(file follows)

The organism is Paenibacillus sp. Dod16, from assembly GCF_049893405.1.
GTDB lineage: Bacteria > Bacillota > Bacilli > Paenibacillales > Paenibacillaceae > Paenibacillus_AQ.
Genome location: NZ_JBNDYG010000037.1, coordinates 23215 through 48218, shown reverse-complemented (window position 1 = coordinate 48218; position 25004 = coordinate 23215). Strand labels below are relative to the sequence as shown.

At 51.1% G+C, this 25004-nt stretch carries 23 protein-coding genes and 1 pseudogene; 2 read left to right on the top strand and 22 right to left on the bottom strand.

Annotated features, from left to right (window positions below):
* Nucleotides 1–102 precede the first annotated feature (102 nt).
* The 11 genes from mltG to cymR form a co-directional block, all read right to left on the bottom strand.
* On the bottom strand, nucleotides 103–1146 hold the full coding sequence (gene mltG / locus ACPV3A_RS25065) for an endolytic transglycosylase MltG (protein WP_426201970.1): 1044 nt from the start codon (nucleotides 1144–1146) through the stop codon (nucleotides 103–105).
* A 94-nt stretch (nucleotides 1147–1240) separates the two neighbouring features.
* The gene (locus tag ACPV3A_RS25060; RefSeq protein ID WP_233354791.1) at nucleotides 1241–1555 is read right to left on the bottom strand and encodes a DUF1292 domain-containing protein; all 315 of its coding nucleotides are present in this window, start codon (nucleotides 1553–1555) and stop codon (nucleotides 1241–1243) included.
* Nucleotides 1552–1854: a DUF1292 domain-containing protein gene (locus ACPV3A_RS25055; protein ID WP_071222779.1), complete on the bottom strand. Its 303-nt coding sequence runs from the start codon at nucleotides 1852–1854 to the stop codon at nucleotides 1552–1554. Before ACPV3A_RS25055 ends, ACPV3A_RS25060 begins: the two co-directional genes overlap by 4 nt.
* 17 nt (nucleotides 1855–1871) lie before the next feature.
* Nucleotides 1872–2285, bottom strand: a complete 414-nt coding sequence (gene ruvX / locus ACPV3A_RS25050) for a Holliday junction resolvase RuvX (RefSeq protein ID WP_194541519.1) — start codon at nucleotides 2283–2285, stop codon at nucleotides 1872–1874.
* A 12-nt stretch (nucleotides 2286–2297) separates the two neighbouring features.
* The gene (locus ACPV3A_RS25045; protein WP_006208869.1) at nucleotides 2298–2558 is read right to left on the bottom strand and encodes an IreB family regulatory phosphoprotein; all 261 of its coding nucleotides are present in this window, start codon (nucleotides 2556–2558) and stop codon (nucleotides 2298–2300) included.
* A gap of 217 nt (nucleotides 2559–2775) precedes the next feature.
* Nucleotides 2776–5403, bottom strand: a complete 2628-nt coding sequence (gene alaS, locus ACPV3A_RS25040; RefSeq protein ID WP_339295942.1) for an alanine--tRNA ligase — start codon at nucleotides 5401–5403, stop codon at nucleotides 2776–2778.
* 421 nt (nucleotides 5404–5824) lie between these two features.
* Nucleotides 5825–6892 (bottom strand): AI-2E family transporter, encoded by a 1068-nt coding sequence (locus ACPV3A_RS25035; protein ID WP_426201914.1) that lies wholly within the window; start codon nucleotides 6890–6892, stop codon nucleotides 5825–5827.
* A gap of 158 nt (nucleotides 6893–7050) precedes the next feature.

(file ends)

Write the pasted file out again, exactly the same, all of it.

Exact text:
The organism is Paenibacillus sp. Dod16, from assembly GCF_049893405.1.
GTDB lineage: Bacteria > Bacillota > Bacilli > Paenibacillales > Paenibacillaceae > Paenibacillus_AQ.
Genome location: NZ_JBNDYG010000037.1, coordinates 23215 through 48218, shown reverse-complemented (window position 1 = coordinate 48218; position 25004 = coordinate 23215). Strand labels below are relative to the sequence as shown.

At 51.1% G+C, this 25004-nt stretch carries 23 protein-coding genes and 1 pseudogene; 2 read left to right on the top strand and 22 right to left on the bottom strand.

Annotated features, from left to right (window positions below):
* Nucleotides 1–102 precede the first annotated feature (102 nt).
* The 11 genes from mltG to cymR form a co-directional block, all read right to left on the bottom strand.
* On the bottom strand, nucleotides 103–1146 hold the full coding sequence (gene mltG / locus ACPV3A_RS25065) for an endolytic transglycosylase MltG (protein WP_426201970.1): 1044 nt from the start codon (nucleotides 1144–1146) through the stop codon (nucleotides 103–105).
* A 94-nt stretch (nucleotides 1147–1240) separates the two neighbouring features.
* The gene (locus tag ACPV3A_RS25060; RefSeq protein ID WP_233354791.1) at nucleotides 1241–1555 is read right to left on the bottom strand and encodes a DUF1292 domain-containing protein; all 315 of its coding nucleotides are present in this window, start codon (nucleotides 1553–1555) and stop codon (nucleotides 1241–1243) included.
* Nucleotides 1552–1854: a DUF1292 domain-containing protein gene (locus ACPV3A_RS25055; protein ID WP_071222779.1), complete on the bottom strand. Its 303-nt coding sequence runs from the start codon at nucleotides 1852–1854 to the stop codon at nucleotides 1552–1554. Before ACPV3A_RS25055 ends, ACPV3A_RS25060 begins: the two co-directional genes overlap by 4 nt.
* 17 nt (nucleotides 1855–1871) lie before the next feature.
* Nucleotides 1872–2285, bottom strand: a complete 414-nt coding sequence (gene ruvX / locus ACPV3A_RS25050) for a Holliday junction resolvase RuvX (RefSeq protein ID WP_194541519.1) — start codon at nucleotides 2283–2285, stop codon at nucleotides 1872–1874.
* A 12-nt stretch (nucleotides 2286–2297) separates the two neighbouring features.
* The gene (locus ACPV3A_RS25045; protein WP_006208869.1) at nucleotides 2298–2558 is read right to left on the bottom strand and encodes an IreB family regulatory phosphoprotein; all 261 of its coding nucleotides are present in this window, start codon (nucleotides 2556–2558) and stop codon (nucleotides 2298–2300) included.
* A gap of 217 nt (nucleotides 2559–2775) precedes the next feature.
* Nucleotides 2776–5403, bottom strand: a complete 2628-nt coding sequence (gene alaS, locus ACPV3A_RS25040; RefSeq protein ID WP_339295942.1) for an alanine--tRNA ligase — start codon at nucleotides 5401–5403, stop codon at nucleotides 2776–2778.
* 421 nt (nucleotides 5404–5824) lie between these two features.
* Nucleotides 5825–6892 (bottom strand): AI-2E family transporter, encoded by a 1068-nt coding sequence (locus ACPV3A_RS25035; protein ID WP_426201914.1) that lies wholly within the window; start codon nucleotides 6890–6892, stop codon nucleotides 5825–5827.
* A gap of 158 nt (nucleotides 6893–7050) precedes the next feature.